Heating Rates in Tropical Anvils

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  • 1 Space Science Division, NASA Ames Research Center, Moffett Field, California
  • | 2 Department of Meteorology, University of Utah, Salt Lake City
  • | 3 Space Science Division NASA Ames Research Center, Moffett Field, California
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Abstract

The interaction of infrared and solar radiation with tropical cirrus anvils is addressed. Optical properties of the anvils are inferred from satellite observations and from high-altitude aircraft measurements. An infrared multiple-scattering model is used to compute heating rates in tropical anvils. Layer-average heating rates in 2 km thick anvils were found to be on the order of 20 to 30°K day−1. The difference between heating rates at cloud bottom and cloud top ranges from 30 to 200°K day−1, leading to convective instability in the anvil. The calculations are most sensitive to the assumed ice water content, but also are affected by the vertical distribution of ice water content and by the anvil thickness. Solar heating in anvils is shown to be less important than infrared hearing but not negligible The dynamical implications of the computed heating rates are also explored and we conclude that the heating may have important consequences for upward mass transport in the tropics. The potential impact of tropical cirrus on the tropical energy balance and cloud forcing are discussed.

Abstract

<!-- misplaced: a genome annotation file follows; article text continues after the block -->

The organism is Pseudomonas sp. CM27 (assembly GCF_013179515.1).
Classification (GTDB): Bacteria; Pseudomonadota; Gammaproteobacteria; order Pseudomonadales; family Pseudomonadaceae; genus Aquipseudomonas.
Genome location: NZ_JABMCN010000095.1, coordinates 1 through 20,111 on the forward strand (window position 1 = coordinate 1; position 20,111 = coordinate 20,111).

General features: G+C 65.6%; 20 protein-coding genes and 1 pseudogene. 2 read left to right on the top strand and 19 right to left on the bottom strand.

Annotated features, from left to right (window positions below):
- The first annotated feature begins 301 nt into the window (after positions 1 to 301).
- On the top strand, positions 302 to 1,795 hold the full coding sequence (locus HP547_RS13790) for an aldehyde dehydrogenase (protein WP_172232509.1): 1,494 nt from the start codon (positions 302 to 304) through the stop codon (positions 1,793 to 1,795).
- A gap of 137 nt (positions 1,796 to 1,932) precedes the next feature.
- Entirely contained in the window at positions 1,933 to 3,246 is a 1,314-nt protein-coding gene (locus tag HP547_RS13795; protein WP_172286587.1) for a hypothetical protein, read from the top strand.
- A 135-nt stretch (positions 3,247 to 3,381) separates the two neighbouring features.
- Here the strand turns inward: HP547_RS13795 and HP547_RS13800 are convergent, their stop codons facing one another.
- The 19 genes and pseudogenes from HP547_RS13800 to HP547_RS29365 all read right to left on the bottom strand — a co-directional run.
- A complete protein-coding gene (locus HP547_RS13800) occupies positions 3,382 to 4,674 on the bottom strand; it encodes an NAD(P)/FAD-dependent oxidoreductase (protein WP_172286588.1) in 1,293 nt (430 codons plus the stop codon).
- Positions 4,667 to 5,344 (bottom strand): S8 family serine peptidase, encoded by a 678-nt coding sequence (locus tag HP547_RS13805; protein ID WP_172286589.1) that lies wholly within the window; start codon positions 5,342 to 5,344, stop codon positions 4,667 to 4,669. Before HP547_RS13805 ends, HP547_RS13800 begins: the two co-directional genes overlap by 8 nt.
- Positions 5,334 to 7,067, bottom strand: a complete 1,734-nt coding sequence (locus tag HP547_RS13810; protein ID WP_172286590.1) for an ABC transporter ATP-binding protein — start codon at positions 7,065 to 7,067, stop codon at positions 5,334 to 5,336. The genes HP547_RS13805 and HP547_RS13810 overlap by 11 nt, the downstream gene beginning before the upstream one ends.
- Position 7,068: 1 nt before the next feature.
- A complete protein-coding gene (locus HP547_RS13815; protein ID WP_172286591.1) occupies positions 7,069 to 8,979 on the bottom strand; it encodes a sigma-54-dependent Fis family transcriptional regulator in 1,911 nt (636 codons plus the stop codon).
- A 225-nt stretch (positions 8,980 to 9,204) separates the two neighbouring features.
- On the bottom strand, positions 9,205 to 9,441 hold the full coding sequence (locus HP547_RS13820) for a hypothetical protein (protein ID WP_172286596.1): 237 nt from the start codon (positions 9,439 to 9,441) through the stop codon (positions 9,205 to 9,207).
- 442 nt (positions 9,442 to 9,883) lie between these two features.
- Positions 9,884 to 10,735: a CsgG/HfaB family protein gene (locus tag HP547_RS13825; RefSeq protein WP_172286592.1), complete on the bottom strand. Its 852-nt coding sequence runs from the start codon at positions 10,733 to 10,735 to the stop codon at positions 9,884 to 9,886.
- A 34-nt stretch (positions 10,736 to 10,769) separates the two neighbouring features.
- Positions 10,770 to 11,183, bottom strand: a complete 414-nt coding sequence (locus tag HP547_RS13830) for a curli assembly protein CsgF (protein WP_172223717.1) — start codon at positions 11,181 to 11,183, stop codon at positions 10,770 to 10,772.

The interaction of infrared and solar radiation with tropical cirrus anvils is addressed. Optical properties of the anvils are inferred from satellite observations and from high-altitude aircraft measurements. An infrared multiple-scattering model is used to compute heating rates in tropical anvils. Layer-average heating rates in 2 km thick anvils were found to be on the order of 20 to 30°K day−1. The difference between heating rates at cloud bottom and cloud top ranges from 30 to 200°K day−1, leading to convective instability in the anvil. The calculations are most sensitive to the assumed ice water content, but also are affected by the vertical distribution of ice water content and by the anvil thickness. Solar heating in anvils is shown to be less important than infrared hearing but not negligible The dynamical implications of the computed heating rates are also explored and we conclude that the heating may have important consequences for upward mass transport in the tropics. The potential impact of tropical cirrus on the tropical energy balance and cloud forcing are discussed.

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